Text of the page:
Diverse use of Data Analytics (DA) and Robotic Process Automation (RPA) is not unknown in this data driven world. Even though the number of businesses leveraging analytical tools to unleash the power of big data is over 50% of the industry, there are still a significant number of business areas or functions which steer away from this advancement. Among them, the internal audit function is one such area with relatively untapped potential of analytics, as it is still trying to explore the extent of its applicability and usefulness.
Being the third and final line of defense, it is key to prevent any business anomaly or risk appear or surpass a Chief Audit Executive’s (CAE) vision spectrum. Adapting to a world where decision making relies on data-driven technology does not appear to be an easy proposition for CAEs.
Expectations from a CAE have risen to a different level; swifter detection of risks, red flags for process anomalies, caution for fraud, and continuous control monitoring are table stakes in the line of duty. As the gatekeeper of the final defense, internal audit evaluates risk management, compliance function, and all the other governance processes. And this is precisely where data has a significant role to play. Performing all these activities without any data intelligence aggravates the challenges. Auditors are used to sampling methods, extrapolating the results and treating them as issues, whereas the problem might lie within the hidden data. If you dig deeper you might be able to get to the root cause of the problem. The recording and visualization of metrics and review of every bit of data is pivotal to achieving success.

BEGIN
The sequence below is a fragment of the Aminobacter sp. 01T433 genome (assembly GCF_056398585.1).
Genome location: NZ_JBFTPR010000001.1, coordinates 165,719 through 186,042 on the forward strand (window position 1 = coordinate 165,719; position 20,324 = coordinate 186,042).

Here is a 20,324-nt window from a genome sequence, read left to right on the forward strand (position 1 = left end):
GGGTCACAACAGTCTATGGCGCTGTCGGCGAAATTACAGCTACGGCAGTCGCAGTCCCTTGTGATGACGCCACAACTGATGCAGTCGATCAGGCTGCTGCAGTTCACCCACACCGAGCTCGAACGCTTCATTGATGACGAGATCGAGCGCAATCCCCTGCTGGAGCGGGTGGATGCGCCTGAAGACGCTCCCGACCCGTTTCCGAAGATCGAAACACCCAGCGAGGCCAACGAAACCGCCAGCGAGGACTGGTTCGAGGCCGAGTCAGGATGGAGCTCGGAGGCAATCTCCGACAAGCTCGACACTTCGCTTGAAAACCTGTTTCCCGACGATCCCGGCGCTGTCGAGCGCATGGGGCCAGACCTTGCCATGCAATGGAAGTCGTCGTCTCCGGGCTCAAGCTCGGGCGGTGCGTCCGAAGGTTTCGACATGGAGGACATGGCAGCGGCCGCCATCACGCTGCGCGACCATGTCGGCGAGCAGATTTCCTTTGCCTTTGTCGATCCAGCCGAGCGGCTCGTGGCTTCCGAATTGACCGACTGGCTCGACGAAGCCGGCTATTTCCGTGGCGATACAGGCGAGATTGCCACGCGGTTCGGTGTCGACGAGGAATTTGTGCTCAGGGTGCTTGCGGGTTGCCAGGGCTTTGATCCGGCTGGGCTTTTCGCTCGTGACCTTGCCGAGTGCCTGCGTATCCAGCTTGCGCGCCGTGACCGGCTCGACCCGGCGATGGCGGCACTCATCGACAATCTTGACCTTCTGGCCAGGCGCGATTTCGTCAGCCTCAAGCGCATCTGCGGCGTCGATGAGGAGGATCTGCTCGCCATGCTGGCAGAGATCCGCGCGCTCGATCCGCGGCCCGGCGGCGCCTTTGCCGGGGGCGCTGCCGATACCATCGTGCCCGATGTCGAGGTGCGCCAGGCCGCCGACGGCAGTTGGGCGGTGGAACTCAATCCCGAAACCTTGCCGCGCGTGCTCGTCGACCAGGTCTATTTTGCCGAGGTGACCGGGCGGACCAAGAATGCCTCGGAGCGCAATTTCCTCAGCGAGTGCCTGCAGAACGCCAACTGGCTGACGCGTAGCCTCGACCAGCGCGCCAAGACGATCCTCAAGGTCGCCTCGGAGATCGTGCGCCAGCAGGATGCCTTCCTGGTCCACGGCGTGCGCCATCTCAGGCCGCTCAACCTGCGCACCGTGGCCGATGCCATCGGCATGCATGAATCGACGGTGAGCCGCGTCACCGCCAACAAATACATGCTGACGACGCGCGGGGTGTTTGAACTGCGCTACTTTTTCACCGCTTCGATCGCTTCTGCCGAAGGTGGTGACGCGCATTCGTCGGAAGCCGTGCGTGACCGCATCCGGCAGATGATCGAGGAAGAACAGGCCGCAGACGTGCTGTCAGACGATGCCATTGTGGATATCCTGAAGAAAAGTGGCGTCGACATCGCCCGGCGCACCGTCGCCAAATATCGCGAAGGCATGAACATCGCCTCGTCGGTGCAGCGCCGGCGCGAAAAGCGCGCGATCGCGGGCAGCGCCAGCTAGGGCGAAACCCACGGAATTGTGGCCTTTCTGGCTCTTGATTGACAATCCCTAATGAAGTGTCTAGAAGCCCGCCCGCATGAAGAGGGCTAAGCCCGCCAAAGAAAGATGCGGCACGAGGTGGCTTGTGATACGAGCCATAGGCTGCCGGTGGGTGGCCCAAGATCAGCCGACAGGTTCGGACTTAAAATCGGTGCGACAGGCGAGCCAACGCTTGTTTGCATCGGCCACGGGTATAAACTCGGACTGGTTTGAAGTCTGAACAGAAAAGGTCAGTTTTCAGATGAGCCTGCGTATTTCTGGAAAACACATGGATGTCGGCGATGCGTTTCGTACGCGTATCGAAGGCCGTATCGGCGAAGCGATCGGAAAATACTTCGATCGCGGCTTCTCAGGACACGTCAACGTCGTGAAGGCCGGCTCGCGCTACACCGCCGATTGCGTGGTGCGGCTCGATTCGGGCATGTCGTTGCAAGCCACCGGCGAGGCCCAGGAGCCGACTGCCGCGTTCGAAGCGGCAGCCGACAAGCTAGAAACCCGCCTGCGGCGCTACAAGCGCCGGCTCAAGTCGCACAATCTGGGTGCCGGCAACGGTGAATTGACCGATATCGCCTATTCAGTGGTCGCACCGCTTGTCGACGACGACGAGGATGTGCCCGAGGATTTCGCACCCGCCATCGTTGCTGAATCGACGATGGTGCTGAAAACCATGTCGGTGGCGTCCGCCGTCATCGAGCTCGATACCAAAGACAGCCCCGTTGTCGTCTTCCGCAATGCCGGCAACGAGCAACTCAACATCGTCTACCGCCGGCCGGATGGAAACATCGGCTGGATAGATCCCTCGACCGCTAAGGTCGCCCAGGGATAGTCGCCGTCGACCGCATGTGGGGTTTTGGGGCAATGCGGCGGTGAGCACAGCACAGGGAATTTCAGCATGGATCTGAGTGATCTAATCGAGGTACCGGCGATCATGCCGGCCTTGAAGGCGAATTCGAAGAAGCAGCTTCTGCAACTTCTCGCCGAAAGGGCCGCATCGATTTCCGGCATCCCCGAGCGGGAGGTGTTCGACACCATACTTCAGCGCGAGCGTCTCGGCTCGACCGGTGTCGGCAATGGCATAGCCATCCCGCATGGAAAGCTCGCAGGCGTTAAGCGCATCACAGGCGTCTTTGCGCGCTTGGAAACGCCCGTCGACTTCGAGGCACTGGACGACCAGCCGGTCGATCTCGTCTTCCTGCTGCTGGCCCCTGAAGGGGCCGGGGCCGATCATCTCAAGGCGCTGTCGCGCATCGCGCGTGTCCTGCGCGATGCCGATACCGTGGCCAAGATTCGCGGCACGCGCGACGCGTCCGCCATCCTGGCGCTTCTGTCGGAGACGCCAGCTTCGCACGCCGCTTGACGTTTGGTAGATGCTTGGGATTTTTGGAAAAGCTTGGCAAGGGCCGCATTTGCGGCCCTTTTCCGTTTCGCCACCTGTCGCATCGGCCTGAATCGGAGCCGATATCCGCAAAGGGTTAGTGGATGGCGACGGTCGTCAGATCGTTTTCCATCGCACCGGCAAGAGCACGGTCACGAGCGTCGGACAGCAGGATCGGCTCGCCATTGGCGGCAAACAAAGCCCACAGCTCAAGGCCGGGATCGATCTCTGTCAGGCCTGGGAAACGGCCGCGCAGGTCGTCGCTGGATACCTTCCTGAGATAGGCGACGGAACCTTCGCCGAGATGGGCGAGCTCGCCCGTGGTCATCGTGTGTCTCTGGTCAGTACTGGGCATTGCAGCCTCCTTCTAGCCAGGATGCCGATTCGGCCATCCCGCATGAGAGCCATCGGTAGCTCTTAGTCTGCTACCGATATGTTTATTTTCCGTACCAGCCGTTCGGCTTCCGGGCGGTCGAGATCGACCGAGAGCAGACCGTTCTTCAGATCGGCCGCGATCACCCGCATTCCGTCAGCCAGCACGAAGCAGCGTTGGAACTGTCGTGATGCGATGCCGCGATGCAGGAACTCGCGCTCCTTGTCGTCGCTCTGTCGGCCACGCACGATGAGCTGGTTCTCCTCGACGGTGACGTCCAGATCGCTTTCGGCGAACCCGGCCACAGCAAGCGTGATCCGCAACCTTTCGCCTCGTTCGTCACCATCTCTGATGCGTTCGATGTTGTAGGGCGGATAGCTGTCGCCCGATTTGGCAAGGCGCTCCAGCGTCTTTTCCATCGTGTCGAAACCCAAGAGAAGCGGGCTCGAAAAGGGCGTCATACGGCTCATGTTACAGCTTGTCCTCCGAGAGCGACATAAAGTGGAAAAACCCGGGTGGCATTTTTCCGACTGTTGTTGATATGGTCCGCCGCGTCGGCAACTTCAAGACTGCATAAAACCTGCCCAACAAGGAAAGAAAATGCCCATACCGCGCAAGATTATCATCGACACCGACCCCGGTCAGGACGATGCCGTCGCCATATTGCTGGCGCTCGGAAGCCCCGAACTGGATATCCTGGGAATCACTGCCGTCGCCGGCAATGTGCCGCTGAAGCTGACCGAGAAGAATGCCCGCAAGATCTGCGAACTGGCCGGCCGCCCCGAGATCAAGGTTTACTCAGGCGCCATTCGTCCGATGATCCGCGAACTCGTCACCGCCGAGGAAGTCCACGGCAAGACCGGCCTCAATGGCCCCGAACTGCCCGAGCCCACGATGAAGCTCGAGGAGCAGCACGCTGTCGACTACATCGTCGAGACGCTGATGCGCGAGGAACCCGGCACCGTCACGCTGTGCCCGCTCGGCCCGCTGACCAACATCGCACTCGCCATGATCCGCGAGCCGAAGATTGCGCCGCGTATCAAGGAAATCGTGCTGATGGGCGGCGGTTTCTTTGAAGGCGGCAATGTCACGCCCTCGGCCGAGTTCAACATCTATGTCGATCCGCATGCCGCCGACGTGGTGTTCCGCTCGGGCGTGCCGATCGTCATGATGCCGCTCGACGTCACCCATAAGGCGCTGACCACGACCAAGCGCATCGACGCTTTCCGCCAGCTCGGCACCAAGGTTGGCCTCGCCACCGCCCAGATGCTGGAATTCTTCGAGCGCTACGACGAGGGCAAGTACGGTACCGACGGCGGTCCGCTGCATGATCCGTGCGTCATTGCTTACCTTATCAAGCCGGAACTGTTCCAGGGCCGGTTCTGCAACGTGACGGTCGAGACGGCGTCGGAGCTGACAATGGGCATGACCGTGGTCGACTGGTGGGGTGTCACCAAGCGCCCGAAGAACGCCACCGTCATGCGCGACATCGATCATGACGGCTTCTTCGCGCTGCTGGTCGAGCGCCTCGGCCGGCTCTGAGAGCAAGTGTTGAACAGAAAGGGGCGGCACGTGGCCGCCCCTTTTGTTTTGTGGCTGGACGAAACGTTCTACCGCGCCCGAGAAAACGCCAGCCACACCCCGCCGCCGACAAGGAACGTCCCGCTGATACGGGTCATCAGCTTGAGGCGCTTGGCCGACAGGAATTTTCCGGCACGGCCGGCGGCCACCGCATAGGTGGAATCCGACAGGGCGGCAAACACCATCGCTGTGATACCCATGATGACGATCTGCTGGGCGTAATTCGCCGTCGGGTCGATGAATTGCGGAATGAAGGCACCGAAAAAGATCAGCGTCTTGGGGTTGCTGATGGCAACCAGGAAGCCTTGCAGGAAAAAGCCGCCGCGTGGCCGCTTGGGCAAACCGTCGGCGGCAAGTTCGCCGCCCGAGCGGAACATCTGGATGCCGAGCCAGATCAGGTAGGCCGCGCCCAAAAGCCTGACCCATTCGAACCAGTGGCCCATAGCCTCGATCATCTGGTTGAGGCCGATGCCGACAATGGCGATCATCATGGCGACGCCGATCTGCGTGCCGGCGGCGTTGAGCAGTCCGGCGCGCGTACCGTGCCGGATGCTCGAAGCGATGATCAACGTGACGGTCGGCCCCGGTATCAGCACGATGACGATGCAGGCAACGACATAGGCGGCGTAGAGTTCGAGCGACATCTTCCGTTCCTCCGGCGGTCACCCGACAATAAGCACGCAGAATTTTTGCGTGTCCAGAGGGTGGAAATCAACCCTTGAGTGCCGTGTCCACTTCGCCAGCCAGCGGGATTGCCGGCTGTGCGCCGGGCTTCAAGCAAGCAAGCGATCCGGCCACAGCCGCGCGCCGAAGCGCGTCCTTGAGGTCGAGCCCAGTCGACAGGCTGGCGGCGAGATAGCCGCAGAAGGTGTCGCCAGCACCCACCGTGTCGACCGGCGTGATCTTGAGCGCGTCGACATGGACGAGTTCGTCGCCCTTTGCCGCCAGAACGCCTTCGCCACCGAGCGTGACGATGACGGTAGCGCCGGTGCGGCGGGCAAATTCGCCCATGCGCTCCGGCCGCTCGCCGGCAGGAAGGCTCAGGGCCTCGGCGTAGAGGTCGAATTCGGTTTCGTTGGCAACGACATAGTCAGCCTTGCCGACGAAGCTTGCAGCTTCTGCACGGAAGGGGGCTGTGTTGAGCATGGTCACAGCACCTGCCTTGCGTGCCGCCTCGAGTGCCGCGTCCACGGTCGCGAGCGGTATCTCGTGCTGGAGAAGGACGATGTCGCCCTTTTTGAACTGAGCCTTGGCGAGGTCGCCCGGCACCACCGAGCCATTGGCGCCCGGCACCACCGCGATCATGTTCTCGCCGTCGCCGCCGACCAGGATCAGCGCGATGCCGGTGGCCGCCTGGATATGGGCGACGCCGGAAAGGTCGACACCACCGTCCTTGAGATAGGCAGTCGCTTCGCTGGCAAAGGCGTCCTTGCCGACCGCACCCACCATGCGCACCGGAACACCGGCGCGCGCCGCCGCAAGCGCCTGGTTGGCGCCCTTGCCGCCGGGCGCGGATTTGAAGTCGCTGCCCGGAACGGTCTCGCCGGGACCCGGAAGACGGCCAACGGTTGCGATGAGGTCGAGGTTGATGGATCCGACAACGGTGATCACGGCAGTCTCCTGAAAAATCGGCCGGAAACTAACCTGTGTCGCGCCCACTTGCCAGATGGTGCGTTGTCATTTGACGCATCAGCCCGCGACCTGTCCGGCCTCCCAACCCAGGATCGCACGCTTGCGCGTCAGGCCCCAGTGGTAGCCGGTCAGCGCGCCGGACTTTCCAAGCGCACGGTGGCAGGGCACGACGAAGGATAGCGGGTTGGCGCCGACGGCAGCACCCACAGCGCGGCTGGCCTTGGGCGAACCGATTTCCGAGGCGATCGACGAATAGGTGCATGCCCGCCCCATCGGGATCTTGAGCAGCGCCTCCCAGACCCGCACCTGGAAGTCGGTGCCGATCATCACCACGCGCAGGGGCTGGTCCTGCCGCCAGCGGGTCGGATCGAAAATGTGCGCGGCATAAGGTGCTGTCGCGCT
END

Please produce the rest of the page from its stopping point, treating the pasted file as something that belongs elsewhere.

Now, why do we deem RPA and DA to be a necessity for CAEs? Because this is not about future, but these are very much being leveraged and relevant in the present. The tsunami of technology has taken over and it’s the world of big data where a lot of exciting things are happening! Everything we know of will become redundant and technology will take over, rather has already started taking the course. CAEs need to think and reflect on what can be done to stay relevant.
What can CAEs do to innovate, improve, and add value to the organization? As an auditor needs to connect to the audit committee, the board, peers, risk committee, the regulators, and stakeholders constantly, it directs that communication is key. Now-a-days no one is interested in knowing the sample size, every data is important, and they need assurance that no data within a process has been overlooked. DA and RPA come into picture to help derive value from the volume of data in such scenarios.